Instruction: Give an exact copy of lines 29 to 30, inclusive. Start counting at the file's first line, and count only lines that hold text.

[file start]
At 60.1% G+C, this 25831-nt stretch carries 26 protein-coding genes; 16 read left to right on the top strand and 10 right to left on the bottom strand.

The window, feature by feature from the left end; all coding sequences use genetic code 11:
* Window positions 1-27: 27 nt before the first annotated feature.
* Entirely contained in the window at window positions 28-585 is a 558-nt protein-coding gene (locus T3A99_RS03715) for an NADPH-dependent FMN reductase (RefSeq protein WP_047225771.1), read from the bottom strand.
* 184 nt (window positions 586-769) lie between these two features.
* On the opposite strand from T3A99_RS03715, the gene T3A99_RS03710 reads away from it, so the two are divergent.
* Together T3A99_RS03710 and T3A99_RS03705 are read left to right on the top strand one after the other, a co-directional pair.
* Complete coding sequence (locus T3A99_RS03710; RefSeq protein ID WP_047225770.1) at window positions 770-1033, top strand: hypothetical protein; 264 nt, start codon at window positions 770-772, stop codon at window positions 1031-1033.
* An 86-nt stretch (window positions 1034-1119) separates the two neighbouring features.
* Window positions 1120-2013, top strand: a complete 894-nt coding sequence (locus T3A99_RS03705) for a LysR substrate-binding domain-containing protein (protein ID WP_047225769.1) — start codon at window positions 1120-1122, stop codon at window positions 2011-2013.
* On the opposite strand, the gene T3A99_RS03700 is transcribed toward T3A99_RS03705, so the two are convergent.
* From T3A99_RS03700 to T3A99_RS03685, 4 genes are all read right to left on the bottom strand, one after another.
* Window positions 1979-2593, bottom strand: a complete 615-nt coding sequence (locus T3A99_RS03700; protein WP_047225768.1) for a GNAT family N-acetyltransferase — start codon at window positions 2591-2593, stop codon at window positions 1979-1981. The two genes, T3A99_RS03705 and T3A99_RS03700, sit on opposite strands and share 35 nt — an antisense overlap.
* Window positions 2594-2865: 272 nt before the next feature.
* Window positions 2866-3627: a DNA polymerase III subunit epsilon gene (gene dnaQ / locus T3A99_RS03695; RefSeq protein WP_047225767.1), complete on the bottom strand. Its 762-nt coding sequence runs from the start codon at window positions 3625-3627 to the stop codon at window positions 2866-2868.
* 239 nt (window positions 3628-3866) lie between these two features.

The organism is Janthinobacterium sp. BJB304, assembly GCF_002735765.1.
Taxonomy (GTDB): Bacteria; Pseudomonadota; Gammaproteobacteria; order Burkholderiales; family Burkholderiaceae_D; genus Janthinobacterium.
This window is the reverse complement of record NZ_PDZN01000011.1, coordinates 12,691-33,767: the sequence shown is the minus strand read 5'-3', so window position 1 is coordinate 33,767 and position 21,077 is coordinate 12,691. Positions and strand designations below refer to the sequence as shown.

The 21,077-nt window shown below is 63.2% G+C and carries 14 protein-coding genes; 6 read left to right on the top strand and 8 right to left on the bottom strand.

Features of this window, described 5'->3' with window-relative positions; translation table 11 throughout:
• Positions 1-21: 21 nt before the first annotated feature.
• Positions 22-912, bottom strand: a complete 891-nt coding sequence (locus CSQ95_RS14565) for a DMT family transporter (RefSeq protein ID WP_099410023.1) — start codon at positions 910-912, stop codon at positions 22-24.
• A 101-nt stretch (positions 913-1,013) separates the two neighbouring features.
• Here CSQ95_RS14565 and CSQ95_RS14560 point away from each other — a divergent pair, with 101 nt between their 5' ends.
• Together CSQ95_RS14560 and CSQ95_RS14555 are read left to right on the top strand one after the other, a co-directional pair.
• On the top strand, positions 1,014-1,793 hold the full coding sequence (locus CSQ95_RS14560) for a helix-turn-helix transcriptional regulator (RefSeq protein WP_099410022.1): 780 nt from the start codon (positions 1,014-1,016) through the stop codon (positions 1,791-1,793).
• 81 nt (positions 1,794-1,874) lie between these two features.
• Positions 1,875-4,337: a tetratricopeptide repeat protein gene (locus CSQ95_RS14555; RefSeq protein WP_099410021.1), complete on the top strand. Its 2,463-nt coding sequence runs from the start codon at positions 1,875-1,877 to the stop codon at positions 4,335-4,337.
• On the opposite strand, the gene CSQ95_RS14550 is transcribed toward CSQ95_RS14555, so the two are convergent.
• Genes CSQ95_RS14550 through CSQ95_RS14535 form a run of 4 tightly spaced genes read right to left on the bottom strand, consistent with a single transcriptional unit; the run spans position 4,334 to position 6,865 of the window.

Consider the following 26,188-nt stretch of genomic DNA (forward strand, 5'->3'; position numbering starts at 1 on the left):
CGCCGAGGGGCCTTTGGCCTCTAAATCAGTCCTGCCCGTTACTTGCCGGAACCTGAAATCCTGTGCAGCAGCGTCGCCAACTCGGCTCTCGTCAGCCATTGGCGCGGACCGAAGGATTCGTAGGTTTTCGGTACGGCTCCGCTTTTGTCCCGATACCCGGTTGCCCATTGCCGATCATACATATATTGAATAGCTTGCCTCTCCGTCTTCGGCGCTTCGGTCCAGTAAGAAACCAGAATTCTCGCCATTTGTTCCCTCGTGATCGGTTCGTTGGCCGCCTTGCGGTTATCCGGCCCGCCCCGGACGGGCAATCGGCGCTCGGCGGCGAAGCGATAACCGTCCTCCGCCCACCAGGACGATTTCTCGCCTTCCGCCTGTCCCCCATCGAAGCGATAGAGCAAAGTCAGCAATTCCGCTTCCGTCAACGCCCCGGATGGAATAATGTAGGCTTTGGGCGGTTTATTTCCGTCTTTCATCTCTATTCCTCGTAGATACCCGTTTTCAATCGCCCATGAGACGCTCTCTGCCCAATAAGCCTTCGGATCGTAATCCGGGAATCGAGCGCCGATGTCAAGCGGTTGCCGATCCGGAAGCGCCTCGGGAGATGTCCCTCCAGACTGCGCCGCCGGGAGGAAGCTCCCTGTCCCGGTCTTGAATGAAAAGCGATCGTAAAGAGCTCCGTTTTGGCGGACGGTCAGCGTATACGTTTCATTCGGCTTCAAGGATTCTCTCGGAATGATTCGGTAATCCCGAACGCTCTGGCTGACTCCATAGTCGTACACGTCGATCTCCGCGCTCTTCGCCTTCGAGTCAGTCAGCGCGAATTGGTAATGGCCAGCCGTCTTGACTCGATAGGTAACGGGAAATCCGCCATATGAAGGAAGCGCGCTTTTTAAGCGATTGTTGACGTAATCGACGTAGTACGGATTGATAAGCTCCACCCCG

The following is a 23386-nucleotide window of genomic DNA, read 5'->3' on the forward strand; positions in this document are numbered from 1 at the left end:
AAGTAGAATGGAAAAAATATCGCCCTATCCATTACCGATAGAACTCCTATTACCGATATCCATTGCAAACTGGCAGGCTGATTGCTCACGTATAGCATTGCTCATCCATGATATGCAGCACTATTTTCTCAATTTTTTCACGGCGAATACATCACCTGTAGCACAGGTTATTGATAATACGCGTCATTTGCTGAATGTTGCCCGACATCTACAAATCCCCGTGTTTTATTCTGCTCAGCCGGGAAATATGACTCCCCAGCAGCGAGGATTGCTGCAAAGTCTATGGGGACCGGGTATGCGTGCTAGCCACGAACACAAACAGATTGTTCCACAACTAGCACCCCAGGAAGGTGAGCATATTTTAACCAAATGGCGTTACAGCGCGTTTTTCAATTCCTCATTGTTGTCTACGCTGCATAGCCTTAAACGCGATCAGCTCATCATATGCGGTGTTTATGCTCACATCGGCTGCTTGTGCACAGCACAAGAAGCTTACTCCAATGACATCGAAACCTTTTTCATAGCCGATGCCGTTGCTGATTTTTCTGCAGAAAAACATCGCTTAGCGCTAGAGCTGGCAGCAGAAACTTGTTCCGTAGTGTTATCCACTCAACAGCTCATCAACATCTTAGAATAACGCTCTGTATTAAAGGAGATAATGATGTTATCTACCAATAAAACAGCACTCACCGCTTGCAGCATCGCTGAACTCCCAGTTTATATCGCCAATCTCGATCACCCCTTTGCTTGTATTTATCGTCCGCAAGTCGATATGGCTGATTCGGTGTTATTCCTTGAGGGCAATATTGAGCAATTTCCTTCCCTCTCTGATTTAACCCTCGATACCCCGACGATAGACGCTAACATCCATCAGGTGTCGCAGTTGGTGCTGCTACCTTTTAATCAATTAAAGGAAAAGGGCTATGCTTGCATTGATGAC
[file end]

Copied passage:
• Positions 1,875-4,337: a tetratricopeptide repeat protein gene (locus CSQ95_RS14555; RefSeq protein WP_099410021.1), complete on the top strand. Its 2,463-nt coding sequence runs from the start codon at positions 1,875-1,877 to the stop codon at positions 4,335-4,337.
• On the opposite strand, the gene CSQ95_RS14550 is transcribed toward CSQ95_RS14555, so the two are convergent.